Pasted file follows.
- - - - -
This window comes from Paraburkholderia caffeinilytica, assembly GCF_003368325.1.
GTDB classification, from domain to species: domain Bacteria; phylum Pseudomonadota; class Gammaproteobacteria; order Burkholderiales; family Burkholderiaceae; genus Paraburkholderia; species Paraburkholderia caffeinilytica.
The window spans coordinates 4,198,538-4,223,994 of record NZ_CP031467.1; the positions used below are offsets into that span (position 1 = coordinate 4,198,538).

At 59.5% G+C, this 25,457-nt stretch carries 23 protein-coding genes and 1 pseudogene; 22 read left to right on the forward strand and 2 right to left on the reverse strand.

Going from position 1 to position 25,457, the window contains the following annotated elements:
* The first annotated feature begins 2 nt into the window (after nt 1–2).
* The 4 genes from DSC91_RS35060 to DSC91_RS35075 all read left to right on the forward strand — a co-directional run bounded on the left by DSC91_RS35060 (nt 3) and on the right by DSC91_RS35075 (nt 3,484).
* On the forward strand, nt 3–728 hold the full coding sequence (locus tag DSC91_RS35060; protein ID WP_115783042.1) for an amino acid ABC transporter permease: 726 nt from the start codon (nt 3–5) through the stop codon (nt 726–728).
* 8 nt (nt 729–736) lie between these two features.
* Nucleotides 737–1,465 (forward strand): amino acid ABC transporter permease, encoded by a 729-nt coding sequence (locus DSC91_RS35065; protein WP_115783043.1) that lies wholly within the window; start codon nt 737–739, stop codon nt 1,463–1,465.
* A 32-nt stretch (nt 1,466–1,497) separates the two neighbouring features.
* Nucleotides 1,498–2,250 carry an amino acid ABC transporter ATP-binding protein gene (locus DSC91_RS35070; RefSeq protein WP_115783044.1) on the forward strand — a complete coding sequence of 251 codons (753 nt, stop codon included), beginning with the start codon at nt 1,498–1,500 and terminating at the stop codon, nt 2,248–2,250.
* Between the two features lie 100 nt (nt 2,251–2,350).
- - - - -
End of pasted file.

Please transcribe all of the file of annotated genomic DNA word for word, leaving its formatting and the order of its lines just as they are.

This window comes from Paraburkholderia caffeinilytica, assembly GCF_003368325.1.
GTDB classification, from domain to species: domain Bacteria; phylum Pseudomonadota; class Gammaproteobacteria; order Burkholderiales; family Burkholderiaceae; genus Paraburkholderia; species Paraburkholderia caffeinilytica.
The window spans coordinates 4,198,538-4,223,994 of record NZ_CP031467.1; the positions used below are offsets into that span (position 1 = coordinate 4,198,538).

At 59.5% G+C, this 25,457-nt stretch carries 23 protein-coding genes and 1 pseudogene; 22 read left to right on the forward strand and 2 right to left on the reverse strand.

Going from position 1 to position 25,457, the window contains the following annotated elements:
* The first annotated feature begins 2 nt into the window (after nt 1–2).
* The 4 genes from DSC91_RS35060 to DSC91_RS35075 all read left to right on the forward strand — a co-directional run bounded on the left by DSC91_RS35060 (nt 3) and on the right by DSC91_RS35075 (nt 3,484).
* On the forward strand, nt 3–728 hold the full coding sequence (locus tag DSC91_RS35060; protein ID WP_115783042.1) for an amino acid ABC transporter permease: 726 nt from the start codon (nt 3–5) through the stop codon (nt 726–728).
* 8 nt (nt 729–736) lie between these two features.
* Nucleotides 737–1,465 (forward strand): amino acid ABC transporter permease, encoded by a 729-nt coding sequence (locus DSC91_RS35065; protein WP_115783043.1) that lies wholly within the window; start codon nt 737–739, stop codon nt 1,463–1,465.
* A 32-nt stretch (nt 1,466–1,497) separates the two neighbouring features.
* Nucleotides 1,498–2,250 carry an amino acid ABC transporter ATP-binding protein gene (locus DSC91_RS35070; RefSeq protein WP_115783044.1) on the forward strand — a complete coding sequence of 251 codons (753 nt, stop codon included), beginning with the start codon at nt 1,498–1,500 and terminating at the stop codon, nt 2,248–2,250.
* Between the two features lie 100 nt (nt 2,251–2,350).